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Mecca: Summer storm batters pilgrims in Muslim holy city

Videos shared online show pilgrims at the Grand Mosque being dragged along the floor by heavy gusts, as lightning strikes hit area around the sacred site
Lightning strikes the Abraj al-Bait complex in Mecca (AFP)

Pilgrims in the Muslim holy city of Mecca in Saudi Arabia were caught up in an unusually strong summer storm on Tuesday evening.

Videos posted on social media showed pilgrims being swept off their feet by winds as they tried to look  for safety.

That same evening the Saudi National Center for Meteorology issued a "red warning" for the Mecca region, advising against all but necessary travel outdoors.

Authorities said wind speeds in the Mecca area were as fast as 83 kilometres per hour.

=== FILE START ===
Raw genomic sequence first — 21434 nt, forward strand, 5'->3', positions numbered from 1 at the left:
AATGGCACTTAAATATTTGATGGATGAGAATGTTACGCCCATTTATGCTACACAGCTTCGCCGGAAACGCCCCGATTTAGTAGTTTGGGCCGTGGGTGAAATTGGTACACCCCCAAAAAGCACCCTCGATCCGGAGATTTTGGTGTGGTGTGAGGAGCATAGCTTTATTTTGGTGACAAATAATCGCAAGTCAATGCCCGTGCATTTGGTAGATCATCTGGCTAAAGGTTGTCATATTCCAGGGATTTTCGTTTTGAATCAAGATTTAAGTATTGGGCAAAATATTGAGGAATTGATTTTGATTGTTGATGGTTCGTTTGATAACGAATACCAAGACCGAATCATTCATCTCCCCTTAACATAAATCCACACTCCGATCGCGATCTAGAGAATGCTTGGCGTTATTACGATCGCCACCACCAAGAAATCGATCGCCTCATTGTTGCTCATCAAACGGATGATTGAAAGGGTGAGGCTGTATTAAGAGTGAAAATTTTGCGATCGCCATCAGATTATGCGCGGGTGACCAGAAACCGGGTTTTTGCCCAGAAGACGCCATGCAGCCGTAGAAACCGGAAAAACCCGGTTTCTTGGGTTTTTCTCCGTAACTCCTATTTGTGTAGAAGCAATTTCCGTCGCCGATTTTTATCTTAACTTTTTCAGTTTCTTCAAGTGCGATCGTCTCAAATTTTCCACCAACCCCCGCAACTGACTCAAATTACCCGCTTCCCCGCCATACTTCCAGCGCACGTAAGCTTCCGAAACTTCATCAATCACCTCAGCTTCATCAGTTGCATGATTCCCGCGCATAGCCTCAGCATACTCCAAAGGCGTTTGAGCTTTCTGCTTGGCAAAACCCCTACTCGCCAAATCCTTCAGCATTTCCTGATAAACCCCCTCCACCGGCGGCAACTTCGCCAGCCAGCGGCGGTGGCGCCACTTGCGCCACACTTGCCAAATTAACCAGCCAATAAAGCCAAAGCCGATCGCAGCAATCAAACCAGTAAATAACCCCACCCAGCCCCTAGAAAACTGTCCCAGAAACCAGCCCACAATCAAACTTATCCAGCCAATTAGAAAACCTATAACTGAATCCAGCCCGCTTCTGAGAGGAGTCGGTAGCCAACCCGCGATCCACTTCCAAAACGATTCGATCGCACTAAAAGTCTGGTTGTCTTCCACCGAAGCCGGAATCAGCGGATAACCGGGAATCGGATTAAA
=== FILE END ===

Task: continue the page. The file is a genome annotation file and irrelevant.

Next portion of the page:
The footage from inside the Grand Mosque shows gusts carrying away barriers and rubbish bins, as those inside tried to maintain their footing on its rainswept marble floors.

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Photographers also captured a number of lightning strikes that hit the Grand Mosque, as well as the nearby clock tower of the Abraj al-Bait complex, which is the tallest building in Saudi Arabia and the fourth largest in the world, standing at 601 metres.

While the largest and most important Islamic pilgrimage, the Hajj, takes place in the lunar month of Dhul Hijjah, Muslims perform the minor pilgrimage, or Umrah, throughout the year.

Located in a valley in the Hejaz region of Saudi Arabia, Mecca is often vulnerable to extreme weather, including flash floods.

While the desert topography makes it difficult for water to drain naturally, Saudi officials have also blamed poor urban planning for the "inadequate" system of rainwater drainage during past storms.

The most recent were in December, when heavy rains caused flooding in the holy city, sweeping away cars and interrupting pilgrimages.

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